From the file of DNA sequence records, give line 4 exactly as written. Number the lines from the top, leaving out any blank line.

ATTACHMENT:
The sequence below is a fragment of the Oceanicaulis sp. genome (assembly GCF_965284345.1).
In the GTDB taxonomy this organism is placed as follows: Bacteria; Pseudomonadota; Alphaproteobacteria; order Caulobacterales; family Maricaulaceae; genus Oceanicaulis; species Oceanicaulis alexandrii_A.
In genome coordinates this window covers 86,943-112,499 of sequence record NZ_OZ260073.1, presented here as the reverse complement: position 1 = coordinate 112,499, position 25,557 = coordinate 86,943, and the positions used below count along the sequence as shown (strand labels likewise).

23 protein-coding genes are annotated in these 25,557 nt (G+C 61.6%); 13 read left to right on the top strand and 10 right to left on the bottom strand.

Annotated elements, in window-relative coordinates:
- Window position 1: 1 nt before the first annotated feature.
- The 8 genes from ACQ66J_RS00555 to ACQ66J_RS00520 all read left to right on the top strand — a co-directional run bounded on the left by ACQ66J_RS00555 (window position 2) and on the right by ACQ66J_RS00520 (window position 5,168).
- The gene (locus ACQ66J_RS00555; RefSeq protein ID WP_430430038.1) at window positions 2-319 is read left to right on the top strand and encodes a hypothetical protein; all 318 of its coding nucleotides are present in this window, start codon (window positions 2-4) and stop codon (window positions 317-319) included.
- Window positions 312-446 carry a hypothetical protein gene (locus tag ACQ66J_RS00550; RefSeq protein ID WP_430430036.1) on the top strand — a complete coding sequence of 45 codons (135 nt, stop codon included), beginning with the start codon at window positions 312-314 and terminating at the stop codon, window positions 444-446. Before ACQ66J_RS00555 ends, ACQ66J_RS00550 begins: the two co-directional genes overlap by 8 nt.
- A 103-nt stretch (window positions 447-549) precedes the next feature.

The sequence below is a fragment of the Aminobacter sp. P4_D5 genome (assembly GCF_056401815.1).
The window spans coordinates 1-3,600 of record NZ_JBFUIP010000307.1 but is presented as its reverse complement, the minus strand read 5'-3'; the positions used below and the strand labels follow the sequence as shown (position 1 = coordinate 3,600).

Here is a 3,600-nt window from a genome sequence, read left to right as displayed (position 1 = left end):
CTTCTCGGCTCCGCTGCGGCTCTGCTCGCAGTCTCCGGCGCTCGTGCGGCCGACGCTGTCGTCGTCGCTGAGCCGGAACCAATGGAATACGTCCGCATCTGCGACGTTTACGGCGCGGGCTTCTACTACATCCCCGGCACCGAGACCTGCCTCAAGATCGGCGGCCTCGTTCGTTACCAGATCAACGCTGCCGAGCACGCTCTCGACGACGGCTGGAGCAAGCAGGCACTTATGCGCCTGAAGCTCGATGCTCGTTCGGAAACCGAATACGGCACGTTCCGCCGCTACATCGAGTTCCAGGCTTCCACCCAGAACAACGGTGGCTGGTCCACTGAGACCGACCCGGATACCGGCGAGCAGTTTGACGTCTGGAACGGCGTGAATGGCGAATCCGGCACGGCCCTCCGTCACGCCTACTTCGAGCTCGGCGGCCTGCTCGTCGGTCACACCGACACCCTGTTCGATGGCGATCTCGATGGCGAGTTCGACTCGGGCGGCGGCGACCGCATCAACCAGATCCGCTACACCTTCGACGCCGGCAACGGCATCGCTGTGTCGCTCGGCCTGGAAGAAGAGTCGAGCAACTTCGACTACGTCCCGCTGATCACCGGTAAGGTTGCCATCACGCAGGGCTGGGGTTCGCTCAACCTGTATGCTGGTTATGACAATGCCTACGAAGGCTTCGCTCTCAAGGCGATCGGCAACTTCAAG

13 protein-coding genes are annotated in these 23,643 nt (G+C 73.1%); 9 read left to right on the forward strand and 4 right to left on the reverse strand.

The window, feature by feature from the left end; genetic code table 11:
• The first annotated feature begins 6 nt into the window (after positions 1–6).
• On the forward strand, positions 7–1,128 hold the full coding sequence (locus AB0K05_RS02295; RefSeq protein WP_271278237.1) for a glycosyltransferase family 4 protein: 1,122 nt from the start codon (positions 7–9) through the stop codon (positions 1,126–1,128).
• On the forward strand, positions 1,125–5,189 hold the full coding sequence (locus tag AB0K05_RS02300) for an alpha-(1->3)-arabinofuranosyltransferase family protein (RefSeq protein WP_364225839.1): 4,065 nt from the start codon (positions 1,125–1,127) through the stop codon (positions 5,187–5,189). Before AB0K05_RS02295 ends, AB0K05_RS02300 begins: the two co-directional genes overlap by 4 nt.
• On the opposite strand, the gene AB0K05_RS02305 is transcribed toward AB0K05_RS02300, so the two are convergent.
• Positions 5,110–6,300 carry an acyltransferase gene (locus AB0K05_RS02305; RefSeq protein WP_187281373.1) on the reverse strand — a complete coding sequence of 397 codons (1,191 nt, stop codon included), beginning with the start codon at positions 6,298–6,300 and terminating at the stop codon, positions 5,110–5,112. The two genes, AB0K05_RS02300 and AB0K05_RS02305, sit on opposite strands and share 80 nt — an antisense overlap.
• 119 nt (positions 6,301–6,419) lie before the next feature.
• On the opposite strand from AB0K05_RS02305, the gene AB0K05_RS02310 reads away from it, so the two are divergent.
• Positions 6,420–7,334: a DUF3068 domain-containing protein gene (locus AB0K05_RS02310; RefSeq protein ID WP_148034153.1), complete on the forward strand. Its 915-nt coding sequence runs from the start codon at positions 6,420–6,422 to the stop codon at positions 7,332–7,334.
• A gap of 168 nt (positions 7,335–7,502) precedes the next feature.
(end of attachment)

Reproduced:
23 protein-coding genes are annotated in these 25,557 nt (G+C 61.6%); 13 read left to right on the top strand and 10 right to left on the bottom strand.